• Jennie says:

      I recently learned that creative non fiction is a popular genre. It even has a title, CNF. And that is definitely what I write. The everyday is so important, because that’s what people relate to. I am so glad you enjoy my CNF. 🙂 I love your spooky house and dog story! Like you, fall is my favorite season. There is magic in the air! Many thanks, Anne.

  4. petespringerauthor says:

    Great story, one filled with so much wisdom too! Your story made me think of one of an older couple who lived in my neighborhood growing up. I don’t even remember their names, but the man was a bit of a practical joker. One year we went to their house, and he gave my friends and me a big potato. I’m sure the looks on our faces was priceless. He laughed so hard, but then pulled out a candy bar. Such a good memory.

  5. Darlene says:

    Another great story with more than one lesson. What I also got from it was not to judge folks by their appearances. As kids, there was always one older person who was a loner and a bit odd, that we all feared. But once you got to know them, they were just lonely. I’m sure the kids just love this one and especially at Halloween.

  6. Enjoyed it Jennie. Thanks.

  7. Great lesson for the kids!

  8. Ritu says:

    Aw! A lovely story!!!

  9. I hope when I get a bad rep as I age (old and mean) that there will still be parents encouraging their kiddos to ‘take a chance’ and see all is not as it appears.
    Of course, as usual, looove this, Jennie.

  10. Opher says:

    A great story. There’s no reward like overcoming your own fears!

  11. 😀 Storytelling in the dark. I believe this is fun, and the pubils never will forget the content of the story too. 😉 You are so amazing Jennie! So much work, and one always forget, a lot of preparation before. Thank you! Michael

  12. Elizabeth says:

    Nothing is worse than those little books determined to teach values to children while boring them to death. Real stories have historically been and still are the best way to impart values to kids.

  13. One of my favorite story books is one where the children act out the story. I think if my memory serves me well, it is called Stone Soup, and the children get to be the jury, which is a good exercise for children to use their judgement and then note why or what they would do differently. I think there is another one like it too, but I cannot remember the name or anything about it. It seems to me that it WAS good though.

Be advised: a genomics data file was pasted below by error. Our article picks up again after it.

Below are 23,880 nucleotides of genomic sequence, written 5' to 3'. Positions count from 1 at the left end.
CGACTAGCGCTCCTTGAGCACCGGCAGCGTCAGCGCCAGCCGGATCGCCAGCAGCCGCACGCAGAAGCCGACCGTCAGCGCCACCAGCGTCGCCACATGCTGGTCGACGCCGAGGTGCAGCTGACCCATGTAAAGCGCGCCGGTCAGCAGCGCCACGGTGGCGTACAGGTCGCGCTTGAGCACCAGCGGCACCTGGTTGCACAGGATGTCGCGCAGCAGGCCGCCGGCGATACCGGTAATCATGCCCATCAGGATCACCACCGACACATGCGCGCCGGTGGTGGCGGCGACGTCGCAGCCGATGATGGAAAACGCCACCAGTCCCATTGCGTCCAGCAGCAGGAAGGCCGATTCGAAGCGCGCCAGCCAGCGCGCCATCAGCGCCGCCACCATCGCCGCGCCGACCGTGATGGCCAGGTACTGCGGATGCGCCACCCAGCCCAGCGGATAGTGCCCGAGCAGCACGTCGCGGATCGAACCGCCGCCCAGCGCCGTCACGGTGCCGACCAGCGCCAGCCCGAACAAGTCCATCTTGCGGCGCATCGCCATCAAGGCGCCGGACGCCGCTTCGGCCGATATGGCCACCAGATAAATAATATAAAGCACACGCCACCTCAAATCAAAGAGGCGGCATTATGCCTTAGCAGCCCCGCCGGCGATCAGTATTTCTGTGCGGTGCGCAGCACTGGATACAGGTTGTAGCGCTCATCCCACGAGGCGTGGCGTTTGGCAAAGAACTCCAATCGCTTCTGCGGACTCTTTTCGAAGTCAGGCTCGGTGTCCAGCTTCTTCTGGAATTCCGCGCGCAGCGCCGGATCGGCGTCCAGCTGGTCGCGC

• Jennie says:

      Stone Soup is an outstanding book. Acting out books is a terrific thing for children to do. Last year my preschoolers acted out “The Story of Little Babaji.” Fantastic!

  14. Oh! I thought the moral of the story was to be kind to those different from ourselves, particularly if they don’t have anyone and are lonely.

    • Jennie says:

      Had I told the story in a different way, that definitely would have been the moral. In this case, fear was predominant. I have a classroom puppet, Gloria, who is old and looks like a witch. She’s just a shy friend to all the children. She’s the best thing I’ve ever done to help children develop kindness and acceptance. Gloria is beloved!

  15. L. Marie says:

    What a great story! I can’t help thinking of Mr. Jones, an older man in my neighborhood. I used to pass his house on my way to school. Your story is a good one to help children face fears.

  16. Dan Antion says:

    This was a great story, Jennie. I can imagine you sharing it with the children. I do have to comment on one part – “I gave my sister the Tootsie Roll Pops and she gave me the Reese’s peanut butter cups.” – I think you got the better part of that deal 😉

  17. frenchc1955 says:

    Jennie, Once again–this is wonderful!

  18. frenchc1955 says:

    Reblogged this on charles french words reading and writing and commented:
    Here is part 6 in Jennie’s wonderful series–When Teachers Tell Their Stories!

  19. Such a great lesson, and wrapped up in a fabulous story to boot. :O)

  20. Norah says:

    Great story, Jennie. Being courageous is feeling the fear and doing it anyway. You did it!

  21. Pingback: Teaching, Indirectly, and More Powerfully! – lovehappinessandpeace

  22. What a great post, Jennie, it just goes to show that most elderly people are lovely.

  23. dgkaye says:

    Those kids are braver than me, lol. No lights and Halloween stories, I’m outta there, lol 🙂

  24. Another grand lesson on assumptions. That’s a good story.

  25. What a great story! It’ll keep the kids on the edge of their seats!